Prologue 1: "Why can't Americans be Punished?"
Part 1: The Seoul Olympics, 25 years later
Part 2: The 1988 Olympics and Korean fears of AIDS
Part 3: Americans and bad first impressions
Part 4: Reptilian Style: The 'live-or-die general war' against Hollywood
Part 5: An attack in a boxing ring
Part 6: Media responses to the boxing ring incident
Part 7: No more lion: US swimmers' 'prank' becomes 'diplomatic incident'
Part 8: KAIST catches Big Ben
Part 9: Hankyoreh interviews Korean witness to theft by swimmers
Part 10: Stop me if you've heard this one: Four GIs head to Itaewon in a taxi...
Part 11: Taxi-kicking US runner taken to Itaewon police box
Part 12: NBC uses the power of t-shirts to insult Korea... again
Part 13: Cultivating outrage toward America
Part 14: Politicians engage in damage control
Part 15: Heaven on Earth
Part 16: Hustler magazine tramples the purity of the Korean race
Part 17: Stolen gold
Part 9: Hankyoreh interviews Korean witness to theft by swimmers
Well, I wish I had discovered this piece a few days ago - now we can see the story of the swimmers from a Korean witness's point of view.
On September 27, 1988, the Hankyoreh published an interview with an assistant manager at J J Mahoney's
"Taking a 30kg statue was a prank?"The article concludes by translating an AP article I can't find in its entirety (only its piecemeal incorporation into different American newspapers). Here are a few versions:
Rather than an apology, a hail of abuse and excuses
Threats and contemptuous treatment by dispatched US military police as well
Interview with assistant manager where the theft took place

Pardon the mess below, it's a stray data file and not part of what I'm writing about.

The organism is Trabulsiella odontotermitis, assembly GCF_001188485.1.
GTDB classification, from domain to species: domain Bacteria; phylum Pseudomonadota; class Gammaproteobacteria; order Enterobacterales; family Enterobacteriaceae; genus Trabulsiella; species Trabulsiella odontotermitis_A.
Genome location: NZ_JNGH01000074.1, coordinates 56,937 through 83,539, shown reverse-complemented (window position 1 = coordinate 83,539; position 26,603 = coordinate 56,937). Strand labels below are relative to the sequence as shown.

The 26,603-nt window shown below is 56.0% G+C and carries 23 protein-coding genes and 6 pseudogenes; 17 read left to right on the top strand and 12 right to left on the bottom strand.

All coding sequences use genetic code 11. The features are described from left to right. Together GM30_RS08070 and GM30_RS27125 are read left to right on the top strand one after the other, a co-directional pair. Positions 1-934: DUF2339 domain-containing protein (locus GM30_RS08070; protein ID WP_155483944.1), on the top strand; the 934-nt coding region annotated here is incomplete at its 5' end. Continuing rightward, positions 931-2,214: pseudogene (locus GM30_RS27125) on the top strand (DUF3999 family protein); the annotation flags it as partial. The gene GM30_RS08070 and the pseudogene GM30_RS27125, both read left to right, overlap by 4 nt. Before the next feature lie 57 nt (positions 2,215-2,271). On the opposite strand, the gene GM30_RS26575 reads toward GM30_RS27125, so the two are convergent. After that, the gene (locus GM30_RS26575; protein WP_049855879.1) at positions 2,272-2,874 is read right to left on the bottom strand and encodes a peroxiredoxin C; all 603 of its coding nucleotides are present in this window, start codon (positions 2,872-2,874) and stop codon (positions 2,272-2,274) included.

Gu Yu-hoi, the assistant manager of JJ Mahoney's, a leisure club in the basement of the Hyatt hotel, caught the American swimmers who made off with a 630,000 won lion-shaped statue, and is surprised at how the incident has led to a larger problem between the US and Korea than he would have imagined.
Mr Gu said that when he was chasing those who made off with the lion statue, more than punishment he was only thinking that he had to get the stolen article back. When they were confronted with the evidence they denied the crime and even at the police box, rather than apologizing they acted brazenly, and the American military police who were dispatched also strode in arrogantly, which made him furious.
Q: How were they when they arrived at the club?
A: They came in at 1:00am on the 24th with a Korean woman in her early twenties, but didn't seem drunk.
Q: What did they do as they drank?
A: They shared a bottle of Majuang Wine between the four of them, laid back in their chairs and stretched out their legs, and acted as they pleased, hitting two glasses together and breaking them, and they received a warning.
Q: And at the bar in Itaewon where they were caught, they denied that they had stolen it?
A: Though she insisted they hadn't come to our club we persuaded the Korean girl and she just barely admitted it. I found the statue which they had hidden in a music room and produced a photo of the statue previously taken in preparation for a situation like this. Then they started hurling all kinds of obscenities at me and ran off, and we dragged them down as they were getting into a taxi.
Q: What kind of action did you take after that?
A: We immediately reported them to the nearby Itaewon police box and then two American military police and one Katusa arrived and as they tried to take [the swimmers] away a scuffle started for a moment and they were dragged off to the police box.
Q: How did they act at the police box?
A: Up to that point if they had just showed regret and apologized we wouldn't have wanted to take the issue further, but the American military police were threatening and contemptuous towards us, saying "We'll accuse you of unlawful interference." They spit and slept on the police box floor and made me feel humiliated as a Korean.** The Korean police stood in front of the Americans and covered them, and frustrated [attempts] by reporters to take photographs.